Dentophobia, Anti-Dentites, and a Fear of the Dentist
Are you an anti-dentite? The phrase, from the long-running television series Seinfeld, was coined to describe people who hate dentists. While Jerry and Kramer were riffing on real-life bigotry (as well as a certain dentist who’s fixated on making as many cultural jokes as possible), some people really do hate dental visits. Sure, they may admit that dentists are just people like everybody else, but even so, the thought of visiting the dentist for a filling fills them with anxiety.
While you may not be an anti-dentite (come now, do you really think dentists are so different from me and you?), does your fear of the dentist rise to the level of a phobia?
Let’s sink our teeth into the fear of going to the dentist, its causes and effects, and let’s find out if you can overcome those anti-dentite inclinations and emerge from the dental office with a smile on your face.
What Is Dentophobia?
For as fun as the anti-dentite shtick may be for us Seinfeld fans, the real name for a fear of the dentist is dentophobia. For all the joking on Seinfeld, dentophobia is relatively common compared to other phobias, and can have surprisingly serious results.
For one thing, your fear of the dentist may be part of iatrophobia, which is a fear of doctors, or trypanophobia, which is a fear of needles.
According to WebMD, fear of dentists “prevents millions of Americans” from getting dental care—and that can involve a lot more than less than perfect teeth. Your dental and oral hygiene are connected with other elements of your well-being. For example, unchecked gum disease has been linked to increased risk for diabetes, heart disease, and strokes.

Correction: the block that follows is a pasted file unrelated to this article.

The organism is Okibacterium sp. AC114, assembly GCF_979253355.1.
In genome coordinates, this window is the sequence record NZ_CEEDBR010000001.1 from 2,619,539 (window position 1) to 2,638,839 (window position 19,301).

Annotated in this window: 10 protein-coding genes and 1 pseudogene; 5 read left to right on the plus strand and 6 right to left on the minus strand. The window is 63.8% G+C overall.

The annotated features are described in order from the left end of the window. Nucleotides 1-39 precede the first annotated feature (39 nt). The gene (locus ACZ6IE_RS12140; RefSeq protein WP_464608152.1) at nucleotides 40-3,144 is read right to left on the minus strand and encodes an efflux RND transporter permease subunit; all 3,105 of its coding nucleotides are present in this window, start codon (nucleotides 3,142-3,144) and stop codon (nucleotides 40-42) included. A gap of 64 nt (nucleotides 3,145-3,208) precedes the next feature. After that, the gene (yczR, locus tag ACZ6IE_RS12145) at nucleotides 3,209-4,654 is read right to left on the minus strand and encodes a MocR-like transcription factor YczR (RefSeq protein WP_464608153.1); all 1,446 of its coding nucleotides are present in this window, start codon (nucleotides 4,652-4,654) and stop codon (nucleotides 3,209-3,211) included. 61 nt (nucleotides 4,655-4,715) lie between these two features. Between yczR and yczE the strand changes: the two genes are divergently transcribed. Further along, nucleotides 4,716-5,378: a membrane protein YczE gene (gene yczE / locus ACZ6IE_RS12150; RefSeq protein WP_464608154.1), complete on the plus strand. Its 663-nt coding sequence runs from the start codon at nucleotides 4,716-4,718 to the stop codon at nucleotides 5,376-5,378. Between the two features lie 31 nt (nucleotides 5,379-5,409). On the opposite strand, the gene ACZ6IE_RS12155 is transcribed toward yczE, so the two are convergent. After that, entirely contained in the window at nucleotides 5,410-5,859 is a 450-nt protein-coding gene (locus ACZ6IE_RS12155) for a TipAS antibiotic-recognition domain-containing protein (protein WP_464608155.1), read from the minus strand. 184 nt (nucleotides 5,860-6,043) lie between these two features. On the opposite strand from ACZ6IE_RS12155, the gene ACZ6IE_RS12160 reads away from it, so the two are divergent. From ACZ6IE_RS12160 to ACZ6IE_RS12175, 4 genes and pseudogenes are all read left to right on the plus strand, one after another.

WebDMD also notes that “between 5 and 8 percent of Americans” are afraid of the dentist, but obviously that can vary. There is a big difference between just not liking the dentist or being worried that a cavity will hurt versus experiencing the kind of pathological fear that can grip those with dentophobia.
WebMD takes that data from Peter Milgrom, a dentist who is the director of the Dental Fears Research Clinic, which is headquartered in Seattle. By Milgrom’s estimate, as many as 20 percent, while not technically experiencing a phobia, have such an aversion to dentists they only visit “when absolutely necessary.”
Common Causes of Dentophobia
Milgrom does a good job of drilling down into the different reasons why dentophobia exists (your answer to the inevitable question “what is fear of dentists called?”).
These reasons are more varied and complex than you might expect. Sure, it is understandable why you might be afraid of a cavity or gingivitis, but the roots of dentophobia are a lot deeper than that.
Of the patients Milgrom’s organization treats, two thirds have had prior bad experiences with the dentist, which you could probably guess for yourself.
More shocking is that one third reported fear of the dentist due to prior unrelated traumas, including substance abuse, domestic violence, and childhood sexual violence or abuse.
If your dentophobia stems from one or more of those triggers, you obviously have a far larger issue to tackle, and the above US links can help you (if you’re a reader from the UK or Canada, they have similar organizations).
As you might guess, dentophobia is not a phobia listed in the DSM-5, but is rather a social phobia, which is the term for phobias triggered by social events and incidents in our lives. That may be one reason why different forms of dentophobia are not only more widespread than you might imagine, but also exist in so many varieties.
Symptoms of Social Phobias Such As Dentophobia
Common symptoms of social phobias which may be pertinent to dentophobia include the following:
● Elevated heartbeat